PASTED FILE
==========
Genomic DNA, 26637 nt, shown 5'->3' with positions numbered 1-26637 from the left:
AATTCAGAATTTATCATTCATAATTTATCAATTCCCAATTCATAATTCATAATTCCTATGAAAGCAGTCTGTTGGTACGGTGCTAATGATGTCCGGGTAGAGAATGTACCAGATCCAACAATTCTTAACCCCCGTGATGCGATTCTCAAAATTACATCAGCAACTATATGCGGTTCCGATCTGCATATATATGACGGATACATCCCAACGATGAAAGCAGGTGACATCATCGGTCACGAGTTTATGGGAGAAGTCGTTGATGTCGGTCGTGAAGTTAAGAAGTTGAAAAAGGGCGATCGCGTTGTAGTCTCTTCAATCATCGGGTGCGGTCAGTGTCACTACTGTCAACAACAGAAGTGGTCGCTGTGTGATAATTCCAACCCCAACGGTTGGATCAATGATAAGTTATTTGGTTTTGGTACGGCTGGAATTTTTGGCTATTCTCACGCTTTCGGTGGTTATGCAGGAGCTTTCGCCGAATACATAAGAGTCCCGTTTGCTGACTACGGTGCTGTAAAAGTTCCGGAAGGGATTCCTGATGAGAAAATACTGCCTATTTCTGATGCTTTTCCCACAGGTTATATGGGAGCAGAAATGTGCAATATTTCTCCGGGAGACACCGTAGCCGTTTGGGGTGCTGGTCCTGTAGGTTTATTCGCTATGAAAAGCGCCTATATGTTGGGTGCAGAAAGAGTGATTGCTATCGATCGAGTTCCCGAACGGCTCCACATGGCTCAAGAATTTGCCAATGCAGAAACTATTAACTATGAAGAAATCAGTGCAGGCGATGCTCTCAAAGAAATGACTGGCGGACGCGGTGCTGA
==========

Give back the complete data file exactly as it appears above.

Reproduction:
Genomic DNA, 26637 nt, shown 5'->3' with positions numbered 1-26637 from the left:
AATTCAGAATTTATCATTCATAATTTATCAATTCCCAATTCATAATTCATAATTCCTATGAAAGCAGTCTGTTGGTACGGTGCTAATGATGTCCGGGTAGAGAATGTACCAGATCCAACAATTCTTAACCCCCGTGATGCGATTCTCAAAATTACATCAGCAACTATATGCGGTTCCGATCTGCATATATATGACGGATACATCCCAACGATGAAAGCAGGTGACATCATCGGTCACGAGTTTATGGGAGAAGTCGTTGATGTCGGTCGTGAAGTTAAGAAGTTGAAAAAGGGCGATCGCGTTGTAGTCTCTTCAATCATCGGGTGCGGTCAGTGTCACTACTGTCAACAACAGAAGTGGTCGCTGTGTGATAATTCCAACCCCAACGGTTGGATCAATGATAAGTTATTTGGTTTTGGTACGGCTGGAATTTTTGGCTATTCTCACGCTTTCGGTGGTTATGCAGGAGCTTTCGCCGAATACATAAGAGTCCCGTTTGCTGACTACGGTGCTGTAAAAGTTCCGGAAGGGATTCCTGATGAGAAAATACTGCCTATTTCTGATGCTTTTCCCACAGGTTATATGGGAGCAGAAATGTGCAATATTTCTCCGGGAGACACCGTAGCCGTTTGGGGTGCTGGTCCTGTAGGTTTATTCGCTATGAAAAGCGCCTATATGTTGGGTGCAGAAAGAGTGATTGCTATCGATCGAGTTCCCGAACGGCTCCACATGGCTCAAGAATTTGCCAATGCAGAAACTATTAACTATGAAGAAATCAGTGCAGGCGATGCTCTCAAAGAAATGACTGGCGGACGCGGTGCTGA